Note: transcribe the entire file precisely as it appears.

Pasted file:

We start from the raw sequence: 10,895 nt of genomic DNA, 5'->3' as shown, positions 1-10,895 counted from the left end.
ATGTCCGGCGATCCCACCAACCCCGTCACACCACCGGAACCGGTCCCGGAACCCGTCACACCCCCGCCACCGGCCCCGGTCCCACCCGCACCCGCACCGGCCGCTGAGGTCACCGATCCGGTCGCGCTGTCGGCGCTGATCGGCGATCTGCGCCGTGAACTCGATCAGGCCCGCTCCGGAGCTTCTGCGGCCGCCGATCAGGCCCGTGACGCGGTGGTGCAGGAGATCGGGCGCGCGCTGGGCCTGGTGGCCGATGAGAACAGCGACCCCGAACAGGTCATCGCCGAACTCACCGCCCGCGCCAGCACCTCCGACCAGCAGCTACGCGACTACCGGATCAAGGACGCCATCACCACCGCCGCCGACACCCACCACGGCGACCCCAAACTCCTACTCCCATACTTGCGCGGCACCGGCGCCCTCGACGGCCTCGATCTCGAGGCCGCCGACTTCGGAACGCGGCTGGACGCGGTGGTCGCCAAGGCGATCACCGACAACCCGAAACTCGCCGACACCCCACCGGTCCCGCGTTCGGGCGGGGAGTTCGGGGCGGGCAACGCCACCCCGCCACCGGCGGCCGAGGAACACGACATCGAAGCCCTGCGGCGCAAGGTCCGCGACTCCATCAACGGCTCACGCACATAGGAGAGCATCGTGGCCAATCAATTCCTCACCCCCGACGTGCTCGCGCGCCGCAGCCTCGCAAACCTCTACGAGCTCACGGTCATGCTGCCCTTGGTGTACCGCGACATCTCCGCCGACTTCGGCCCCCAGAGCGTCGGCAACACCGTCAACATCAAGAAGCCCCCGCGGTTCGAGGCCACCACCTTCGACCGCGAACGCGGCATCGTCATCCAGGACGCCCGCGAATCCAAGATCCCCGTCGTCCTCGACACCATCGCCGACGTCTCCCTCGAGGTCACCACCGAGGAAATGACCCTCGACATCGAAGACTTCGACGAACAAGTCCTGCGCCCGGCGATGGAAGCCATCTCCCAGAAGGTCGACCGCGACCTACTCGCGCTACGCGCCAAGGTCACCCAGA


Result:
We start from the raw sequence: 10,895 nt of genomic DNA, 5'->3' as shown, positions 1-10,895 counted from the left end.
ATGTCCGGCGATCCCACCAACCCCGTCACACCACCGGAACCGGTCCCGGAACCCGTCACACCCCCGCCACCGGCCCCGGTCCCACCCGCACCCGCACCGGCCGCTGAGGTCACCGATCCGGTCGCGCTGTCGGCGCTGATCGGCGATCTGCGCCGTGAACTCGATCAGGCCCGCTCCGGAGCTTCTGCGGCCGCCGATCAGGCCCGTGACGCGGTGGTGCAGGAGATCGGGCGCGCGCTGGGCCTGGTGGCCGATGAGAACAGCGACCCCGAACAGGTCATCGCCGAACTCACCGCCCGCGCCAGCACCTCCGACCAGCAGCTACGCGACTACCGGATCAAGGACGCCATCACCACCGCCGCCGACACCCACCACGGCGACCCCAAACTCCTACTCCCATACTTGCGCGGCACCGGCGCCCTCGACGGCCTCGATCTCGAGGCCGCCGACTTCGGAACGCGGCTGGACGCGGTGGTCGCCAAGGCGATCACCGACAACCCGAAACTCGCCGACACCCCACCGGTCCCGCGTTCGGGCGGGGAGTTCGGGGCGGGCAACGCCACCCCGCCACCGGCGGCCGAGGAACACGACATCGAAGCCCTGCGGCGCAAGGTCCGCGACTCCATCAACGGCTCACGCACATAGGAGAGCATCGTGGCCAATCAATTCCTCACCCCCGACGTGCTCGCGCGCCGCAGCCTCGCAAACCTCTACGAGCTCACGGTCATGCTGCCCTTGGTGTACCGCGACATCTCCGCCGACTTCGGCCCCCAGAGCGTCGGCAACACCGTCAACATCAAGAAGCCCCCGCGGTTCGAGGCCACCACCTTCGACCGCGAACGCGGCATCGTCATCCAGGACGCCCGCGAATCCAAGATCCCCGTCGTCCTCGACACCATCGCCGACGTCTCCCTCGAGGTCACCACCGAGGAAATGACCCTCGACATCGAAGACTTCGACGAACAAGTCCTGCGCCCGGCGATGGAAGCCATCTCCCAGAAGGTCGACCGCGACCTACTCGCGCTACGCGCCAAGGTCACCCAGA